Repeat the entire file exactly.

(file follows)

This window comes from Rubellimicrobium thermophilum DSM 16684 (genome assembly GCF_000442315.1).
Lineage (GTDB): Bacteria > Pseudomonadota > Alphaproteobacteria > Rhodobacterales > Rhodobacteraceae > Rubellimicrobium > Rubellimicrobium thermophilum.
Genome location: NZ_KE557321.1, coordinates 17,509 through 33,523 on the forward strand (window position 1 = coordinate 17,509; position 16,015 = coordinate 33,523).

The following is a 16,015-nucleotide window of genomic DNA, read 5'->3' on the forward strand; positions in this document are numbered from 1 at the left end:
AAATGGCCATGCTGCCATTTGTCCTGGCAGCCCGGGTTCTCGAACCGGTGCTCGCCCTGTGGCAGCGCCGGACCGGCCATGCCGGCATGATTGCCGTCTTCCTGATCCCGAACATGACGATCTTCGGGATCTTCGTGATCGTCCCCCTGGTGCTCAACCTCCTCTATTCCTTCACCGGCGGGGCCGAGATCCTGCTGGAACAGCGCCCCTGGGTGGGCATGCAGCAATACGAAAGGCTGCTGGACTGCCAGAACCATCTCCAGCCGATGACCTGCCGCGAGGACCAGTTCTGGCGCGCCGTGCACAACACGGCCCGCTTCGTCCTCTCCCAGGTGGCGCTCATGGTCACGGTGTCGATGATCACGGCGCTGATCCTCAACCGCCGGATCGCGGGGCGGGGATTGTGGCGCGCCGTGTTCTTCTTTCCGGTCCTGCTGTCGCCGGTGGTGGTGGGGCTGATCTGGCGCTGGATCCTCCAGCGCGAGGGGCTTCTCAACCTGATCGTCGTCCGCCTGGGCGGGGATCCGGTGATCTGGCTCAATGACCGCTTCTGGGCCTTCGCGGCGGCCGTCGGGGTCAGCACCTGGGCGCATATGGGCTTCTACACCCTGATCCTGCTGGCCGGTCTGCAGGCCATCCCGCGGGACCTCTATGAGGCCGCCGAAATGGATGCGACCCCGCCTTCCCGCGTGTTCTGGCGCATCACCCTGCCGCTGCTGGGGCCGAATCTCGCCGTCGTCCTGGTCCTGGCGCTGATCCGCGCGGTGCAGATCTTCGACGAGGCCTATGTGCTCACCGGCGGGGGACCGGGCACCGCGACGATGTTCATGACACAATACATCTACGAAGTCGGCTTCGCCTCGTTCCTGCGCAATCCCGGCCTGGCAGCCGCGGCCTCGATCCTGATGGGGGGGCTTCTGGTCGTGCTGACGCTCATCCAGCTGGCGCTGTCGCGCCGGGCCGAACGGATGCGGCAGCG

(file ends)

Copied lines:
This window comes from Rubellimicrobium thermophilum DSM 16684 (genome assembly GCF_000442315.1).
Lineage (GTDB): Bacteria > Pseudomonadota > Alphaproteobacteria > Rhodobacterales > Rhodobacteraceae > Rubellimicrobium > Rubellimicrobium thermophilum.
Genome location: NZ_KE557321.1, coordinates 17,509 through 33,523 on the forward strand (window position 1 = coordinate 17,509; position 16,015 = coordinate 33,523).

The following is a 16,015-nucleotide window of genomic DNA, read 5'->3' on the forward strand; positions in this document are numbered from 1 at the left end:
AAATGGCCATGCTGCCATTTGTCCTGGCAGCCCGGGTTCTCGAACCGGTGCTCGCCCTGTGGCAGCGCCGGACCGGCCATGCCGGCATGATTGCCGTCTTCCTGATCCCGAACATGACGATCTTCGGGATCTTCGTGATCGTCCCCCTGGTGCTCAACCTCCTCTATTCCTTCACCGGCGGGGCCGAGATCCTGCTGGAACAGCGCCCCTGGGTGGGCATGCAGCAATACGAAAGGCTGCTGGACTGCCAGAACCATCTCCAGCCGATGACCTGCCGCGAGGACCAGTTCTGGCGCGCCGTGCACAACACGGCCCGCTTCGTCCTCTCCCAGGTGGCGCTCATGGTCACGGTGTCGATGATCACGGCGCTGATCCTCAACCGCCGGATCGCGGGGCGGGGATTGTGGCGCGCCGTGTTCTTCTTTCCGGTCCTGCTGTCGCCGGTGGTGGTGGGGCTGATCTGGCGCTGGATCCTCCAGCGCGAGGGGCTTCTCAACCTGATCGTCGTCCGCCTGGGCGGGGATCCGGTGATCTGGCTCAATGACCGCTTCTGGGCCTTCGCGGCGGCCGTCGGGGTCAGCACCTGGGCGCATATGGGCTTCTACACCCTGATCCTGCTGGCCGGTCTGCAGGCCATCCCGCGGGACCTCTATGAGGCCGCCGAAATGGATGCGACCCCGCCTTCCCGCGTGTTCTGGCGCATCACCCTGCCGCTGCTGGGGCCGAATCTCGCCGTCGTCCTGGTCCTGGCGCTGATCCGCGCGGTGCAGATCTTCGACGAGGCCTATGTGCTCACCGGCGGGGGACCGGGCACCGCGACGATGTTCATGACACAATACATCTACGAAGTCGGCTTCGCCTCGTTCCTGCGCAATCCCGGCCTGGCAGCCGCGGCCTCGATCCTGATGGGGGGGCTTCTGGTCGTGCTGACGCTCATCCAGCTGGCGCTGTCGCGCCGGGCCGAACGGATGCGGCAGCG